As I said in my Schlock & Awe review of From Beyond, the only times film adaptations of H.P. Lovecraft stories have seemed to work are when they go super weird. And that mostly happens when Stuart Gordon and Brian Yuzna are involved. After the success of 1985’s Re-Animator, a delightfully gruesome take on mad science, a sequel wasn’t necessarily guaranteed, but it was wanted. To further the connection between Mary Shelley’s Frankenstein, the sequel would focus on Dr. Herbert West’s desire to create woman… in his own disturbed way. Naturally, the 1989 movie was to be called Bride of Re-Animator.
Stuart Gordon decided not to direct this sequel, instead directing Robot Jox (yes, really), and so the directing duties fell to producer Brian Yuzna, who’d just gotten through directing the insanely weird and viscera-filled Society. With Bride of Re-Animator, the story became more baroque, maybe a little more campy, but the gore continued to be incredibly nasty looking, and even more surrealist and gross. It also became a lot more Gothic in nature. And even though he sort of died at the end of the first movie, Jeffrey Combs returned to play Dr. Herbert West opposite the now extra-distraught Dr. Dan Cain, played by Bruce Abbott.
The story concerns Cain and West eight months after the events of the first movie and aiding in a war torn country with medical aid. When they return to the states, they continue their research on bringing the dead back to life, something Cain is now extra passionate about following the death of Meg, his girlfriend from the first movie. West wants to attempt to bring things back to life and have them retain their mental capacity, their soul, without them becoming mindless monsters. To do that, he’s going to have to have a whole lot of rejects.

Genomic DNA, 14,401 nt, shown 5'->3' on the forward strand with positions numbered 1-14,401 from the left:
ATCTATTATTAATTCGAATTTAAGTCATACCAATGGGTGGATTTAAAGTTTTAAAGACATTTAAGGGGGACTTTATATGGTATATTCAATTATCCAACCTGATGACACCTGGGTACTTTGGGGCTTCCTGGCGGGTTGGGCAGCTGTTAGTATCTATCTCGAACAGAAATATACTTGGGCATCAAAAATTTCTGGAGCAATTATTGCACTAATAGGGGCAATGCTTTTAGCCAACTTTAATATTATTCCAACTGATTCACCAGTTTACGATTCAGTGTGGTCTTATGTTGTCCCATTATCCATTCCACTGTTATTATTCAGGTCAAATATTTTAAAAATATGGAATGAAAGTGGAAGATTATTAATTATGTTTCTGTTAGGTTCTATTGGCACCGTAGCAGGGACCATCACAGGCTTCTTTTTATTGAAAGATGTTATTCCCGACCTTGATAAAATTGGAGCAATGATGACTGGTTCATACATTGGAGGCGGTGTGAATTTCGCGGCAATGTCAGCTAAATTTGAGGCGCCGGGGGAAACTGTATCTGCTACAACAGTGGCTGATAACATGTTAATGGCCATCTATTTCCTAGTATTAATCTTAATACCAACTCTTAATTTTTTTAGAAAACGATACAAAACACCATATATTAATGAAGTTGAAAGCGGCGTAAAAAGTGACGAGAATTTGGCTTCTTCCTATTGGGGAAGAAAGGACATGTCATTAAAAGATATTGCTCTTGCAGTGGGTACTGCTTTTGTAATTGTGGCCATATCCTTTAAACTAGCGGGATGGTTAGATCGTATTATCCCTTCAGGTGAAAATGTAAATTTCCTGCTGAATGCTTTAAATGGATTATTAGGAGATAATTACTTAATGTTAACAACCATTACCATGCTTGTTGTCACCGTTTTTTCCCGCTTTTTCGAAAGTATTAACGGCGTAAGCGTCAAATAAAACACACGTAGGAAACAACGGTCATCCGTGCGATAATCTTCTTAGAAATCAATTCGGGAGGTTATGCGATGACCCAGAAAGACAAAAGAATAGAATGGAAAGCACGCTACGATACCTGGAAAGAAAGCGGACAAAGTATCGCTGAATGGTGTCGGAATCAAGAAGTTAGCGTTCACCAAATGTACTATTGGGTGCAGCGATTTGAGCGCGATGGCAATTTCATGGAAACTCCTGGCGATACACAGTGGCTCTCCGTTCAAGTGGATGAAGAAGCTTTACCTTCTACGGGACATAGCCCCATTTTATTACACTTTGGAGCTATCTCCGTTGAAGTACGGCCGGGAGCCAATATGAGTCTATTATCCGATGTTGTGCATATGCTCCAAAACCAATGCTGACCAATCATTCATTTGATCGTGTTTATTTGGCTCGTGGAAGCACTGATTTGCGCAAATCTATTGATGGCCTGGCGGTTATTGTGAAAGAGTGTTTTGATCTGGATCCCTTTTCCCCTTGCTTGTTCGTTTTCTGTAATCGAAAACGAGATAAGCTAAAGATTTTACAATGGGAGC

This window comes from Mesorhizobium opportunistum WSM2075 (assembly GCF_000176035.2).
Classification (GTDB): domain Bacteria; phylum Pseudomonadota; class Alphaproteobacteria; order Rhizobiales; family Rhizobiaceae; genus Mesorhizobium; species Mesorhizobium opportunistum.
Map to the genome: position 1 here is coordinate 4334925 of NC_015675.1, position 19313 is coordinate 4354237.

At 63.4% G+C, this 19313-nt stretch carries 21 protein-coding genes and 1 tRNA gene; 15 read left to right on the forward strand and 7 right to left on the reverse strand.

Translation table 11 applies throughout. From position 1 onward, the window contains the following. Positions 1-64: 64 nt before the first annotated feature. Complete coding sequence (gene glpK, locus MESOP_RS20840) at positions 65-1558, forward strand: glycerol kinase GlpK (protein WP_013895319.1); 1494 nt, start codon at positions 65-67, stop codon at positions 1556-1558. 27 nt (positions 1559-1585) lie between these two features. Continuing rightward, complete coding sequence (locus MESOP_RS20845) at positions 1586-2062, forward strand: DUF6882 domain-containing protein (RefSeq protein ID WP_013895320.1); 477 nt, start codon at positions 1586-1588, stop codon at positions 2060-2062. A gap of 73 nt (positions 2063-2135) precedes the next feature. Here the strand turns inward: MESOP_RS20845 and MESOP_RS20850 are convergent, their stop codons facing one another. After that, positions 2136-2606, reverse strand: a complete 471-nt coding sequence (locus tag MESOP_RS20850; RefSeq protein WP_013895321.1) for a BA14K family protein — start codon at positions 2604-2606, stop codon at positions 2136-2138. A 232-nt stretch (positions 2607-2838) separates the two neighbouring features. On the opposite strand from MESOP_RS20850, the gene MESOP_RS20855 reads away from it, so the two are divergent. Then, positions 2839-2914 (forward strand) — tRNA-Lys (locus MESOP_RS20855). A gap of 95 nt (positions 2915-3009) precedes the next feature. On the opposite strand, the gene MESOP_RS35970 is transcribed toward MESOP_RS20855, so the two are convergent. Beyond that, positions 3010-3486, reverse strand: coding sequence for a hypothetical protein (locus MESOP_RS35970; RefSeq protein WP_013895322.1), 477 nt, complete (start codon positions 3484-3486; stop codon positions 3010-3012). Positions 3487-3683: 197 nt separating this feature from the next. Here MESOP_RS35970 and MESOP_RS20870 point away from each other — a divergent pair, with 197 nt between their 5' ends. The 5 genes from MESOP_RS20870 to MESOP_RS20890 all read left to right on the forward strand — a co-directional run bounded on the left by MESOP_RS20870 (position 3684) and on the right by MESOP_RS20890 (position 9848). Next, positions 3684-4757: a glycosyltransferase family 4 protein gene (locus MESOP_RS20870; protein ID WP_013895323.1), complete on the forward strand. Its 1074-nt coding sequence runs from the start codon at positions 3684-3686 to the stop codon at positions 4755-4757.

While all of this is going on, Cain begins seeing Francesca (Fabiana Udenio, best known as playing Alotta Fagina in the first Austin Powers movie) and attempting to keep her away from their research. Which is actually pretty hard to do, considering the house they’re renting has a giant stone basement laboratory that butts up against a graveyard. Also, someone finds the head of the evil Dr. Hill (David Gale) from the first movie and reanimates it, and grafts bat wings onto his ears. The whole thing leads to a not-yet-finished woman being re-animated and Hill and an army of mutants attacking. It’s pretty great.
While not as funny or as groundbreaking as the first movie, Bride of Re-Animator features a ton of really great effects by a host of amazing makeup houses including KNB Effects, Screaming Mad George, and John Carl Buechler. There are creatures in this that are the stuff out of nightmares, including one made of fingers and an eyeball, one with a leg attached to the neck of a disembodied head, and, of course, Dr. Hill with bat wing ears. Yuzna’s eye for when and how the gore should be shown comes through quite successfully. Like Society, the bulk of the gore and violence is relegated to the final act, and when stuff kicks off, it really kicks off.
Bride of Re-Animator is coming to a 3-disc Blu-ray/DVD combo pack from Arrow Video which contains both the rated and unrated versions of the movie. But, let’s be honest, you’re just going to watch the unrated version. It also has a brand new interview with Yuzna, interviews about the effects with all the different artists and houses and what effects they specifically worked on, a brand new commentary with Yuzna, and two older commentaries with Combs and Abbot and other assorted cast and crew.
As with all of their releases, Arrow has put in as much care and time as possible to ensure the movie looks and sounds as good as it can, and this will sit nicely on your shelf along with the other movies I’ve listed above.
Bride of Re-Animator 3-disc Blu-ray/DVD combo hits internet retailers and store shelves Tuesday, April 12.
Images: Arrow Video